Another trip that summer left from Clearwater Bay and looped around the northern part of Lake of the Woods. Equipment and logistics continued to be problems during that first summer.

The following summer, Serendipity was amalgamated with the Voyageur program which had been running for boys since 1963. Some of the first trippers were Karen Exchange, Michelle Halpin, Patti Pidlaski and Joanne Muirhead. Since that time, the tripping program for girls has grown and developed to include two, three, four and six week trips. 

Below are some brochures and pictures from the archives related to the Serendipity Brigade of 1970 and 1971:


Saturday, November 10, 2012


Two camp alumni have recently passed away.

Michelle Belfry (Halpin) died Oct. 30. She worked at camp in the 1970s and took out the '74 girls four-week canoe trip.

Condolences can be viewed here: Book of Memories

Trail staff from 1972: Tom Crawford leaning on Joanne Muirhead (Macbeth)Karen ExchangeMitch Halpin (Belfry), Jamie Grant, Dave McGimpsey, Patti Pidlaski, Randy Thorvalson with Jennifer Campbell leaning in front. 

Dave McGimpsey passed away Nov. 9. He also worked at camp in the 1970s.

Before his death his family created a fund to help send children to camp. In the photo below, he's standing pointing over the water.

Saturday, October 20, 2012

A letter from my brother: August 6, 1982

A letter from my brother from Big Trout Lake, Ont. to me. At the time I was working at KaBeeLo Lodge, a fly-out fishing camp about 60 kilolmetres east of Ear Falls, Ont.

It was held together by duct tape. To read it click on the images below.

Geoff was on the 1982 six-week trip led by Scott McGregor and Chris Dillistone. Also on the trip were John Parsons, Dave Knox, Jeff Hunt, John Kagan, John Lamont and Gord Sims.

The girl's trip that year was led by Carole Deally and Eileen Askew. On it were Joan Sullivan, Kim Knight, Adrianne Cairns, Linda Beckett, Carolyn Bedford, Anna Ringstrom and Pam Jamieson.

I took this photo from the balcony of the just-completed Lount Lodge.

1982 six-week return. Geoff is speaking.

page one

page two

page three

Thursday, September 20, 2012

Old-time camp

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Old-time camp, a set on Flickr.
Most of these were taken in the 1920s.

Tuesday, September 18, 2012

1969 six-week trip: Armstrong to Stephens

It was 43 years ago that Jim King led five boys on the first six-week trip.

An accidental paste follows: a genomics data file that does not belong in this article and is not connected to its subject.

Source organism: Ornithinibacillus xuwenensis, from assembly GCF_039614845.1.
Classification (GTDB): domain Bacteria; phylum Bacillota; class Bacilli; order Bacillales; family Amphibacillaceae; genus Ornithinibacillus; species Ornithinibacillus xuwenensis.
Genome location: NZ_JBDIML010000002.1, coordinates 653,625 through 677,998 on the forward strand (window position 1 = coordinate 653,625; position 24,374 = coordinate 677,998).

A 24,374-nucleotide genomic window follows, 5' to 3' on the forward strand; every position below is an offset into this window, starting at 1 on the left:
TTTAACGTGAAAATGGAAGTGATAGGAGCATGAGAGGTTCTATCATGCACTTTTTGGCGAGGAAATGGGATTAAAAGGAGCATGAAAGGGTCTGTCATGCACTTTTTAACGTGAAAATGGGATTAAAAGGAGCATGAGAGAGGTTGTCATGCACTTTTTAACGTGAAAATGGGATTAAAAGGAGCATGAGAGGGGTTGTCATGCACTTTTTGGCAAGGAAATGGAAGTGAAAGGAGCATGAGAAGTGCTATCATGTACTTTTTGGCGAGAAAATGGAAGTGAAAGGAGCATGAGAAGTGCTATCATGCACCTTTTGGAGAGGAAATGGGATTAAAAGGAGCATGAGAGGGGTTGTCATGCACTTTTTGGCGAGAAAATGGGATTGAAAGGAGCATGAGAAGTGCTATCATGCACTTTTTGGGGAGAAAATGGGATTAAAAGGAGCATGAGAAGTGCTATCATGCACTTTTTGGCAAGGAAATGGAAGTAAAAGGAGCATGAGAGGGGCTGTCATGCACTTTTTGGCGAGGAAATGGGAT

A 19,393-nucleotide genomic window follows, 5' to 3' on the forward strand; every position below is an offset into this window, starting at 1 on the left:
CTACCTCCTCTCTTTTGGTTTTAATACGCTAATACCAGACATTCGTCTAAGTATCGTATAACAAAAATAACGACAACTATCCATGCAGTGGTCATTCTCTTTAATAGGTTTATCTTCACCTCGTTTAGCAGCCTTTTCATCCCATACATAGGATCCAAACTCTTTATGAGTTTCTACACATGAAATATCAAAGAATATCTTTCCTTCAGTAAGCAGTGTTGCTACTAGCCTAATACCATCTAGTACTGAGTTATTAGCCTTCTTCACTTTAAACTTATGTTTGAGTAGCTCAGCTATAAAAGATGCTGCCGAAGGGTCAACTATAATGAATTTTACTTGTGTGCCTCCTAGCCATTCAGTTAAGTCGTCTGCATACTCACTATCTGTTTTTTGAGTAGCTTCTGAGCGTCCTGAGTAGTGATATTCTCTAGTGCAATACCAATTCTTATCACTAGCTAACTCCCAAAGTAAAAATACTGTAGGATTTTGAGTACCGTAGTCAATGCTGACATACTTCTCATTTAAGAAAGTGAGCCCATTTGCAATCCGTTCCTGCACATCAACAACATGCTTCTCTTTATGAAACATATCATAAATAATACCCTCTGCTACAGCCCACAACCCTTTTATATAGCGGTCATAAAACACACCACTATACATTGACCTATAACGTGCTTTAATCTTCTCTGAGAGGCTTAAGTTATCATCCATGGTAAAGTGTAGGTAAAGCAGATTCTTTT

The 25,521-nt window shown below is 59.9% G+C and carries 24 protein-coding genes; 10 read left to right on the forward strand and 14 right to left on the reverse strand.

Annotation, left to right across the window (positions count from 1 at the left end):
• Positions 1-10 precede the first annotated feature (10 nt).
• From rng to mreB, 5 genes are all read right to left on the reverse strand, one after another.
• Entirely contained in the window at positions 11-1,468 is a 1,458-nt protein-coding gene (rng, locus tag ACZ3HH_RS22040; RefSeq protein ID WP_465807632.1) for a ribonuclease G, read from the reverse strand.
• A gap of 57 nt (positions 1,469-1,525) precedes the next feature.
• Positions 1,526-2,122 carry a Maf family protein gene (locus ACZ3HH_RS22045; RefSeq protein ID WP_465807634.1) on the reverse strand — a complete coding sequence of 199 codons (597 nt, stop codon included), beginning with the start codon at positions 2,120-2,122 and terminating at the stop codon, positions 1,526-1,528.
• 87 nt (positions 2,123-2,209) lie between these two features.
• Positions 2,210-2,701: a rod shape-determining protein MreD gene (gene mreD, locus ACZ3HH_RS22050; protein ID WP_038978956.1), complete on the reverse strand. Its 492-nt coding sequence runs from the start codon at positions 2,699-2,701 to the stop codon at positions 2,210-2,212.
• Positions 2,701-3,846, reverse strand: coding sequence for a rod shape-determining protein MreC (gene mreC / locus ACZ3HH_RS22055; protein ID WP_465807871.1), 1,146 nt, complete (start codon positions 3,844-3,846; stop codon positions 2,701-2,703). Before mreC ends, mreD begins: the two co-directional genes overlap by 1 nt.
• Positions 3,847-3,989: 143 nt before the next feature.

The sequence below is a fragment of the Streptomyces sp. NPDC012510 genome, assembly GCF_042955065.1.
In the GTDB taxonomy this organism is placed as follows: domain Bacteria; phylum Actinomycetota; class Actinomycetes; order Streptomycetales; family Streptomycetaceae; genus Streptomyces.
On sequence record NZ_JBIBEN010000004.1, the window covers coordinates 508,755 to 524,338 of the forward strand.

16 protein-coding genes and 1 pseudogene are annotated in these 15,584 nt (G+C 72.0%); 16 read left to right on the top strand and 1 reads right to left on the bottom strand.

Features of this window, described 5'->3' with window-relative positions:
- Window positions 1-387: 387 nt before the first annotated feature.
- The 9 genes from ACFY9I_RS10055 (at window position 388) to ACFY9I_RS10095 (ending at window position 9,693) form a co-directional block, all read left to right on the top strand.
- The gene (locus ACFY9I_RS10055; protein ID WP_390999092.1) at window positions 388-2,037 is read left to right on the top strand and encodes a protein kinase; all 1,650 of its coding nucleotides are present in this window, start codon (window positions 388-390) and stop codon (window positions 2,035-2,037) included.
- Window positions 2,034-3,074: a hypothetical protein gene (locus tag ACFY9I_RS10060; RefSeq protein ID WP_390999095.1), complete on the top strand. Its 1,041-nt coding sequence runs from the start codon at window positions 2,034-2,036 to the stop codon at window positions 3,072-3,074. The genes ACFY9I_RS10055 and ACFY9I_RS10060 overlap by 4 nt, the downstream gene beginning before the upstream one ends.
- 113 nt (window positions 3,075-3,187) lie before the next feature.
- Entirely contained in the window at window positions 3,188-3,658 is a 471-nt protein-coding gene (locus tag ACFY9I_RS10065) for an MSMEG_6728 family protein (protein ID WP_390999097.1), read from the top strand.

The kids were Phil Reece, Peter Spencer, Jim Kane, Grant Mohr and Paul (Donut) Robinson.

Grant Mohr and King King at 50th Trail anniversary
Jim Kane and Paul Robinson now live in British Columbia. Jim King and Peter Spencer are in Alberta. Grant Mohr makes Winnipeg his home. Phil Reece passed away in 2010. His obituary is here.

What follows are Donut's memories of that trip. Mohr and Spencer also contribute.

The Winnipeg Free Press also wrote about the trip. Read it here.

It's Donut's wish that his story evolves as more people add their own memories.

And to everyone else, we're collecting stories and photos about every other canoes trip that followed. If the guys from 1969 can do it, so can you.

Here's Donut's story:

The 1969 six week: Phil Reece, Jim Kane, Peter Spencer, Jim King and Paul Robinson (Grant Mohr is missing).

At the time I was living at 69 Niagara St. in Winnipeg so I guess it was fate that something BIG would be in my life in '69.

I had been a junior camper at Camp Stephens in '64 and intermediate in '65 and '66.

A young Paul Robinson
I'd received the Order of the Falcon in '64 because I'd agreed to run as camp nurse after our 'little chief' refused to.  In '67 it was two-week voyageur canoe trip and in '68 it was a three-weeker, both led by Punch Jackson.

Because my birthday is in September I was going to be only 15 in the summer of '69, not old enough to be a Counsellor-In-Training (CIT) which was what I would have liked to do.  So it was no surprise that I got an invite to go of this "big new thing".

Tripper Jim King phoned me after Christmas and said he wanted to get us together before the trip left. I'd never met him. Later that spring I was invited to the Central Y in downtown Winnipeg for an evening watching some films. There were quite a few guys there - Jim was there for sure and probably Punch, but not too many guys who were coming on the trip.  The Lure of the Lonely Land (click) was one of the films, about two guys going north from Reindeer Lake into the barrens.  They realized that they weren't getting enough fat because the fish were so lean!  I think we also watched a film about a Cree Indian who was dumped out of a canoe in Northern Ontario and left to survive with only an axe - that was useful!  I'm not sure, but we might have looked at some maps with the route, Armstrong, Ont. to Camp Stephens.

The weather at the end of June was cool and quite wet - it was depressing that that crappy stuff was going east - just like us!  I'd put my stuff into a metal framed haversack. Waterproofing was double garbage bags and footwear was a new pair of canvas slippers, sort of deck shoes.  My hat was a blue and red toque. It was great at night to keep me warm. We had no sun screen. There was no such thing then. (Did I mention I have blonde hair and fair skin?).  I  did have a pair of good quality sunglasses in a case on my belt.  My sleeping bag was something out of the Eaton's catalogue.  I slept on an air mattress.  My rain gear was a new nylony type two-piece rain suit.

We met early in the morning at the train station in Winnipeg.  There were only six of us.  In '67 there were 21 and '68 there were 18 on shorter trips, but this one was only six guys. Six. For six weeks. I'd never met any of them except Jim.

It was a long train trip to Armstrong. It also rained almost the whole way. We arrived in the late afternoon and had to unload the canoes and equipment into a forestry guy's truck.  And the canoes!  They weren't Brigdens.  We'd always used Brigdens on short voyageur trips and I loved them, and I wasn't even the canoe carrier on portages. They had deep sides, a large capacity for 16 footers.